Just as an example, The Name of the Rose and Diamonds Club from Ravensburger. Both selling at Essen around 20€. A bit smaller box size than Chicago Express, but similar boards and similar components.


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Jonathan Morton
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mcfer wrote:


Nicely done! Did you reinforce the cut edges with tape? I'd be concerned that they would rip easily.
 
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Fermin Uribetxebarria
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Yes, I made some marks along the box and cover so then I could cut with a sharp cutter following the line. Everything went smoothly, and then I had your idea. I did it today later after taking the pic.
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Steve Duff
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Wow, that's dedication to a cause. surprise
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Jason Miller
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mcfer wrote:
I think you do not get the point.

First, I am not trying to compare Wabash Cannonball and Chicago Express. Not in size, not in price (both are targeted for different markets)

Second, A smaller box does not mean a smaller board or more folds. This picture proves it.


Third, obviously American & Canadian users are less concerned for space at their homes. I guess it is not the same in Europe, where our flats are not big enough to keep 100+ game collections.

Fourth, there are other many new Essen releases that have same the same box-size strategy. Some examples: Dominion or Cavum, just to mention a couple.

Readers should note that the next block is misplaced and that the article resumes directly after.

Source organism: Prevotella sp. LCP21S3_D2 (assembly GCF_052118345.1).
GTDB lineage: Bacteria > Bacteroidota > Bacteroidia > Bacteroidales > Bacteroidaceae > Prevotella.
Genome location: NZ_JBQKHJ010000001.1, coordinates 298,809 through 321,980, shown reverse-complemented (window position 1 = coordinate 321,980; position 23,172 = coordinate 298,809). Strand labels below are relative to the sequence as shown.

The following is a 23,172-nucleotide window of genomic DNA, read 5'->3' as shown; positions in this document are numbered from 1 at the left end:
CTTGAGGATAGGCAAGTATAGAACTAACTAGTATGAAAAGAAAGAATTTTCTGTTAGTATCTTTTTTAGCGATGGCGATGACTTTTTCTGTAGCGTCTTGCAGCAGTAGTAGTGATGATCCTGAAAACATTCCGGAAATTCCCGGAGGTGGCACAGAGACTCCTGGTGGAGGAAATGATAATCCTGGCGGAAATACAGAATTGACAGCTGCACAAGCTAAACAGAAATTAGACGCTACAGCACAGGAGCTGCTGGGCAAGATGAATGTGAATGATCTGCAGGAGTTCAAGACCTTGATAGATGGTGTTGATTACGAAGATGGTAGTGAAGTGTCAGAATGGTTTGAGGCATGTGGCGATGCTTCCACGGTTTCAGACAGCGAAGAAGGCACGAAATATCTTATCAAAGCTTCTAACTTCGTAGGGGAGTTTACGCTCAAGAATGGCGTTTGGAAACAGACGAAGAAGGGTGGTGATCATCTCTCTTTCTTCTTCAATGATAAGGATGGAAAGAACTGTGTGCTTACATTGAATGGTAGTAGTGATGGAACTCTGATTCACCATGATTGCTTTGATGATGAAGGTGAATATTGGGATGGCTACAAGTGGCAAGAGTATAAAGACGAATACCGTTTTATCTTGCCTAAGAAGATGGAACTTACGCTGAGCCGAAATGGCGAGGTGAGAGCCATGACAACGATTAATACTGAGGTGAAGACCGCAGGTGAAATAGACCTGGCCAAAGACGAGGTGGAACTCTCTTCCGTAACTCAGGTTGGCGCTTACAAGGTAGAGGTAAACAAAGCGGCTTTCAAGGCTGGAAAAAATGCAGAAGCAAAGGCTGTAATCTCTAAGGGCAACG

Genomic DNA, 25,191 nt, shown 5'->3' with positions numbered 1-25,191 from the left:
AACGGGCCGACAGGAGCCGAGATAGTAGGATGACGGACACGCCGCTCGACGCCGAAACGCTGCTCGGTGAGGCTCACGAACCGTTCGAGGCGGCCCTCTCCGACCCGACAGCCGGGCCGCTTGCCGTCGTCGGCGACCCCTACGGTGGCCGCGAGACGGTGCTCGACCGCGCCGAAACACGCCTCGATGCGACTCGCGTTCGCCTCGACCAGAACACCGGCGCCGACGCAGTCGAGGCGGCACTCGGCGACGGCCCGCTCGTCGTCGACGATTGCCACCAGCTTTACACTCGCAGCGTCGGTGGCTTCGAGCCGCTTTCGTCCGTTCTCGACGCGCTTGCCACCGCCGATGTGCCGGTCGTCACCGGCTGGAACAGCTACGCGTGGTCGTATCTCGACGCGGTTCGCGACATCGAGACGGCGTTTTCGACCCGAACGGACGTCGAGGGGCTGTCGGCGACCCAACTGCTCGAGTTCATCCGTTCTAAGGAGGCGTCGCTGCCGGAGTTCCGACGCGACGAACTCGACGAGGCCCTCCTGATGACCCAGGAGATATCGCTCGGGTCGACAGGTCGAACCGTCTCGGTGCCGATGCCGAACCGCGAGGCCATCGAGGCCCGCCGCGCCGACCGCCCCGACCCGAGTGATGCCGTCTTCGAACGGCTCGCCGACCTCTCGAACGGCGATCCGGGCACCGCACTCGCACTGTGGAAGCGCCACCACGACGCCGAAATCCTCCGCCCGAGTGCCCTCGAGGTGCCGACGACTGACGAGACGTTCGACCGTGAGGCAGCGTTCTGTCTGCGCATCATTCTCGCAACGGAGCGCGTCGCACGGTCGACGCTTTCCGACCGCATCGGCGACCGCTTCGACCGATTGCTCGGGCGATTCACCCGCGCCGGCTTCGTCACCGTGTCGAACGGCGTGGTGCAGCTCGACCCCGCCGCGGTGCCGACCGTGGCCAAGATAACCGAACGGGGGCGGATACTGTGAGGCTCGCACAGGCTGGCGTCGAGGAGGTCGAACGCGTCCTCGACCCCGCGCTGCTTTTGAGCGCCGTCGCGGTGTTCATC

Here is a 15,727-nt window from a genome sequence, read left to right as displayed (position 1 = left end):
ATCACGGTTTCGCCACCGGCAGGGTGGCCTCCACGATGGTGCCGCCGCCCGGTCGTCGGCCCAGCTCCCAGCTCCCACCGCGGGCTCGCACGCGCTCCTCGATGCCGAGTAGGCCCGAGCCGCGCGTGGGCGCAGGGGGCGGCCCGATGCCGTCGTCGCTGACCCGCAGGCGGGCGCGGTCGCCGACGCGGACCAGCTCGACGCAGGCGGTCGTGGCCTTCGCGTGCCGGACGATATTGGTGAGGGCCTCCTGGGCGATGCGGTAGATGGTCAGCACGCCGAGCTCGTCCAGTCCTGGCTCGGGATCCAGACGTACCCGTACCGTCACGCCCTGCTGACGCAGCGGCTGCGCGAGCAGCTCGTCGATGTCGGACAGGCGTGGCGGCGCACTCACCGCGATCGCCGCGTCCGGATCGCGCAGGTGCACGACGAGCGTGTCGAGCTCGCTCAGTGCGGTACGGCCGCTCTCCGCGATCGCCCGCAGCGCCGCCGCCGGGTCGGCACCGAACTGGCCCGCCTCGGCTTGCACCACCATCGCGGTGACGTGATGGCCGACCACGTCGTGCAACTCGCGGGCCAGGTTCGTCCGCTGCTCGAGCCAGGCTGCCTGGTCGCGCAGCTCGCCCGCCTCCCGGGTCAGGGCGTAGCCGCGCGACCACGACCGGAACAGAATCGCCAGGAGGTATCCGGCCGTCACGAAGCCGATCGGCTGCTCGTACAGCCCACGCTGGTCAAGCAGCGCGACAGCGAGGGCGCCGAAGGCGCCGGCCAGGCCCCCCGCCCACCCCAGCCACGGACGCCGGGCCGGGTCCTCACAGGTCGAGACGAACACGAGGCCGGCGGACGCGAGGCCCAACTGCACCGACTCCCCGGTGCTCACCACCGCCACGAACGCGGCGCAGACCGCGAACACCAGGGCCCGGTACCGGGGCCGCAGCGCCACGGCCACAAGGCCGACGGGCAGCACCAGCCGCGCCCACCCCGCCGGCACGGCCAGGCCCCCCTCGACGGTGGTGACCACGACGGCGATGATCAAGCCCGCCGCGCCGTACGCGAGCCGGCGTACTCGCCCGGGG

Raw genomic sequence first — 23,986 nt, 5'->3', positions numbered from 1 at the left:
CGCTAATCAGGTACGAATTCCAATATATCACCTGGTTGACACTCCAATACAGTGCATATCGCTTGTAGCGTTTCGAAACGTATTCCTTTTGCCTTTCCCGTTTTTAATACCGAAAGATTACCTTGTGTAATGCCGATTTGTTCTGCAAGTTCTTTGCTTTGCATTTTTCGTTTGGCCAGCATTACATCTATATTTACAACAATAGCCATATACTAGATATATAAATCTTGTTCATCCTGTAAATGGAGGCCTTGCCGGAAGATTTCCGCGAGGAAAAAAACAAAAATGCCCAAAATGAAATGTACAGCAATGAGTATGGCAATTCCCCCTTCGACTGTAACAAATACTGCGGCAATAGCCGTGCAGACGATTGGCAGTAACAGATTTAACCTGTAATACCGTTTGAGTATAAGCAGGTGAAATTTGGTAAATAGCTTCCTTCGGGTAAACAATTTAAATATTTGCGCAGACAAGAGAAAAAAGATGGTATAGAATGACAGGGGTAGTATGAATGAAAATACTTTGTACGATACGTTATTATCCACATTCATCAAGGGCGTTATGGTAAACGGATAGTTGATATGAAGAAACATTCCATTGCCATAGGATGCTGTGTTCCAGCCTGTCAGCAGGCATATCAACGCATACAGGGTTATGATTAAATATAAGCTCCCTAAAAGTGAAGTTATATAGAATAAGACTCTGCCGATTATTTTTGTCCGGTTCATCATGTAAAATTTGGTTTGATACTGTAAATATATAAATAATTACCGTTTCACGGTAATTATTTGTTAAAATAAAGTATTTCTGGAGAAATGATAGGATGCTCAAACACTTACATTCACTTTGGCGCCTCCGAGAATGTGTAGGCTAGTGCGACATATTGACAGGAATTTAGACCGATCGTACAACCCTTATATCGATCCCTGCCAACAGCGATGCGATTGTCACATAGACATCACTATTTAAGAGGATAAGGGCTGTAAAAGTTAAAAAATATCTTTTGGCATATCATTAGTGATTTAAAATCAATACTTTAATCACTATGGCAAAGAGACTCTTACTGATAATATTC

What I want to say that this box-size strategy has at least two goals:

1) Have more self-space in the store to attract attention

2) Create this perception that big-box means 30+€ game. Small box means 10-20€ game. For someone it means just 10€ more... for a company means, a 50% price increase.

Just as an example, The Name of the Rose and Diamonds Club from Ravensburger. Both selling at Essen around 20€. A bit smaller box size than Chicago Express, but similar boards and similar components.




I totally agree with you on all of those points. I have plenty of space (well, I think I do (the fiance does not)), but I have a strong dislike for games that take up more space then they warrant - my microbadge says so too.
I appreciated Agricola's no-insert box design. Queen seems to make a business out of too-large boxes, and I consider that a waste of my money and resources.
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hmmm....

I know it has a lot of cards, but seriously...

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Will DeMorris
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At €30 Chicago Express was entirely in line price wise with many other titles at the show. Perhaps only the really large publishers such as Kosmos or Ravensburger could have lower price points due to economy of scale.

-Will
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Jaroslaw Kuczynski
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I've measured a few of my games and the most absurd one is:
Wings of War: Deluxe Set
In which the box is 27.5x27.5x8.6 (11"x11"x3.5") = 6503 cm3 (423.5 sqIn)
and the volume actually used by the game is 11% (778cm3) of that shake
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Fermin Uribetxebarria
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Well, it IS absurd, but you are talking about miniatures, which is completely different of wooden bits.

Anyway, I also agree and to prove it, I made some good use of my cutter and found place for the rest of my 9 miniatures in the box.



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Todd
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You've got to leave room for the expansion packs somewhere! I don't like cutting out part of the mold for the TTR 1910, but it's either that or carry around two boxes everywhere.

With Settlers, Knights and Cities, and Seafarers (+5&6 player expansions)I have three boxes to carry around because the boxes are small. I wish there was room in one of the boxes, but even two is really pushing it.